Tender Years Clause causes storm in coalition

Two female MKs fight it out in Knesset hallway over which version of Tender Years Clause should pass.

Hezki Baruch,

Jewish Home MK Shuli Muallem
Jewish Home MK Shuli Muallem
Flash 90

Two different versions of the Tender Years Clause were approved on Sunday by the Knesset's Ministerial Committee for Legislation. After they have received initial approval, the laws will be voted on by the Knesset.

One of the laws suggests eliminating the Tender Years Clause altogether, while the other lowers the age from six years to four.

Social Equality Minister Gila Gamliel (Likud) opposed MK Shuli Moalem-Refaeli's (Jewish Home) version of the law, which lowers the Tender Years Clause age from six to four, but did not oppose MK Yoav Kish's (Likud) version eliminating the clause altogether.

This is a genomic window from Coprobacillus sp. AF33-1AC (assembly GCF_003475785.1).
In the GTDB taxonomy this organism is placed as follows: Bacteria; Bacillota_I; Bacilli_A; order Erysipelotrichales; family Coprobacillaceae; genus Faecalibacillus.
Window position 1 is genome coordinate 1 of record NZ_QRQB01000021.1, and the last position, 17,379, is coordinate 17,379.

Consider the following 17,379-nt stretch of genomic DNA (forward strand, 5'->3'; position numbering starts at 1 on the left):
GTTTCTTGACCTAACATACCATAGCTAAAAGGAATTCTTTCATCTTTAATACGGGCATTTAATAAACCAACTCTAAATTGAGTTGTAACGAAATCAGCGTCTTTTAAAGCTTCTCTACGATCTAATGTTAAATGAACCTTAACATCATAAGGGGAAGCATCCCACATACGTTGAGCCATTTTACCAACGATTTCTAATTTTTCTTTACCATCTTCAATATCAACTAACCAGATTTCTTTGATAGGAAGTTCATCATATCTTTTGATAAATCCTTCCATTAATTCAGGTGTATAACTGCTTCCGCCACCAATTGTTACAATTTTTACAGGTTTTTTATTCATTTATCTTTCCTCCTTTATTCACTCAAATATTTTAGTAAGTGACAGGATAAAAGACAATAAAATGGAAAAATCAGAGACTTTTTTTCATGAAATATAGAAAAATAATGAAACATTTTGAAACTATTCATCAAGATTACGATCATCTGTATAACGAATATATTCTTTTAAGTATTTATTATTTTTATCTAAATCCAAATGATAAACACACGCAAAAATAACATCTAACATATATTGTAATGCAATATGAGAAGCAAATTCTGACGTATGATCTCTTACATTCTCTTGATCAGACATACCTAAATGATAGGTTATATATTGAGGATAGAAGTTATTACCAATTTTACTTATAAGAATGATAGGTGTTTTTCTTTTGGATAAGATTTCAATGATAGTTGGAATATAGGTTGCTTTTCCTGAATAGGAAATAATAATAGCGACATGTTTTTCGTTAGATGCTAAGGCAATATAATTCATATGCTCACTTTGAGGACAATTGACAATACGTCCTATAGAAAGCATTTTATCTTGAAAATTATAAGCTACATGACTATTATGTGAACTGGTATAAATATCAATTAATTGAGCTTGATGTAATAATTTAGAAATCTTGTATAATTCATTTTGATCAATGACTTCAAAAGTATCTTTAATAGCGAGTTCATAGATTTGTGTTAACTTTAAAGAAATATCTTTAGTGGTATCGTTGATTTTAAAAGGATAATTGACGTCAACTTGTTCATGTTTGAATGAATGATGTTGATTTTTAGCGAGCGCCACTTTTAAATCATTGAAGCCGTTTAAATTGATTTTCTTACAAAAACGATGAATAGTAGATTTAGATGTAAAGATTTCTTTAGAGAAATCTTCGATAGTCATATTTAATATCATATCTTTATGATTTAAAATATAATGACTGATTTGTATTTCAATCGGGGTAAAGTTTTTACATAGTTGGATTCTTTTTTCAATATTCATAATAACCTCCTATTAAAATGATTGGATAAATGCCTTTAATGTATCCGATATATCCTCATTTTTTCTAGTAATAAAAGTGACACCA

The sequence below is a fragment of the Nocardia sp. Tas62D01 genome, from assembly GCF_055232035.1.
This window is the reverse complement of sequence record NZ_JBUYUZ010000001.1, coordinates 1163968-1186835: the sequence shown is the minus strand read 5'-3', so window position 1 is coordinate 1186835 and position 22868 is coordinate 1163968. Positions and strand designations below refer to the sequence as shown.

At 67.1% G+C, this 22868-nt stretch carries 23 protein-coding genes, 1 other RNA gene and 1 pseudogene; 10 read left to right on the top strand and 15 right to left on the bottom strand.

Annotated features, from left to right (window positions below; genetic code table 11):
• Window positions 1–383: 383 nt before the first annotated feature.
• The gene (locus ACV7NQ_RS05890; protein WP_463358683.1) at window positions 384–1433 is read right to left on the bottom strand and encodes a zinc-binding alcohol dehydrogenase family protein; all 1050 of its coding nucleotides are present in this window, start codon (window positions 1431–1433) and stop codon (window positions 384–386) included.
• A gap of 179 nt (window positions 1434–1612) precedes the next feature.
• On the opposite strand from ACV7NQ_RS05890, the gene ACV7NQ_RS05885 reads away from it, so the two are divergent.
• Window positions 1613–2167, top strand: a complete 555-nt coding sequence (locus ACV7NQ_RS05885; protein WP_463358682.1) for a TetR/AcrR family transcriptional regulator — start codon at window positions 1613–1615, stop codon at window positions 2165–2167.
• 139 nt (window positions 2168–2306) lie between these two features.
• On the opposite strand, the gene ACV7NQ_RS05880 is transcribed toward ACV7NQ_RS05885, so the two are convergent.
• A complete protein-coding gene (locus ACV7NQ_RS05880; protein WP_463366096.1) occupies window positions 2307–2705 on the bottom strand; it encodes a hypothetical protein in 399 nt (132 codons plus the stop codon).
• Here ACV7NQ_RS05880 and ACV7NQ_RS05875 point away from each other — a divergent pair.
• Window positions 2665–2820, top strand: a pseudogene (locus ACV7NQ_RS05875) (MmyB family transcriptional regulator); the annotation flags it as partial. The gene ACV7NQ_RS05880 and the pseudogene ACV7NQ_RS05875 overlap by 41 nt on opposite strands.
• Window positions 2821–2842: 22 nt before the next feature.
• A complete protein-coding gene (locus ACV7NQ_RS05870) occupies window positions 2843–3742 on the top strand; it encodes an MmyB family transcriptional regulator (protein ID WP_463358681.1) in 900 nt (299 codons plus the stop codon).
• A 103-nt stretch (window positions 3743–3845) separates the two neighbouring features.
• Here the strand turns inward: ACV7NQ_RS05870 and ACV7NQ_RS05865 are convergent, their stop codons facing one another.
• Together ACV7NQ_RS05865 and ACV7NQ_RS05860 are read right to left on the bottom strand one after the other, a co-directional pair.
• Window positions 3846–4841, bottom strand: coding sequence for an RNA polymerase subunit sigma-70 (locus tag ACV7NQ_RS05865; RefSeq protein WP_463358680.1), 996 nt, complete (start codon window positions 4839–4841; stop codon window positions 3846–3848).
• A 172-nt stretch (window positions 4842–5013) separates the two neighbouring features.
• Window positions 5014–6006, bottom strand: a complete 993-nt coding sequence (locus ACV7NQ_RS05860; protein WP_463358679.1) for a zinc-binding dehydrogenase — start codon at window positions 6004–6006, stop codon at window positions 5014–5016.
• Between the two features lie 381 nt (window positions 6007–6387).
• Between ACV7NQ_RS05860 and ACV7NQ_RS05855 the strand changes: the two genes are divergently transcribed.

This led Moalem-Refaeli to discover that the entire Kulanu faction - including women's rights activist Rachel Azaria (Kulanu) - was planning to vote for Kish's version, against the Knesset's original agreement on the matter.

On Monday morning, Moalem-Refaeli verbally attacked Azaria in the hallway of the Knesset, promising she would not allow Kish's version to pass, causing an argument which could be heard throughout the halls.

The current Tender Years Clause gives preferential treatment to divorcing mothers over divorcing fathers, nearly guaranteeing that the children will stay with their mother until age six. However, since courts do not like to disturb children's routines and since the courts like to keep siblings together, children often stayed with their mothers well past the mandatory age 6. Often, this meant the child would only see his father once every two weeks - regardless of which parent was more fit to take care of them - and even then, only if the mother was amicable and did not cause problems.




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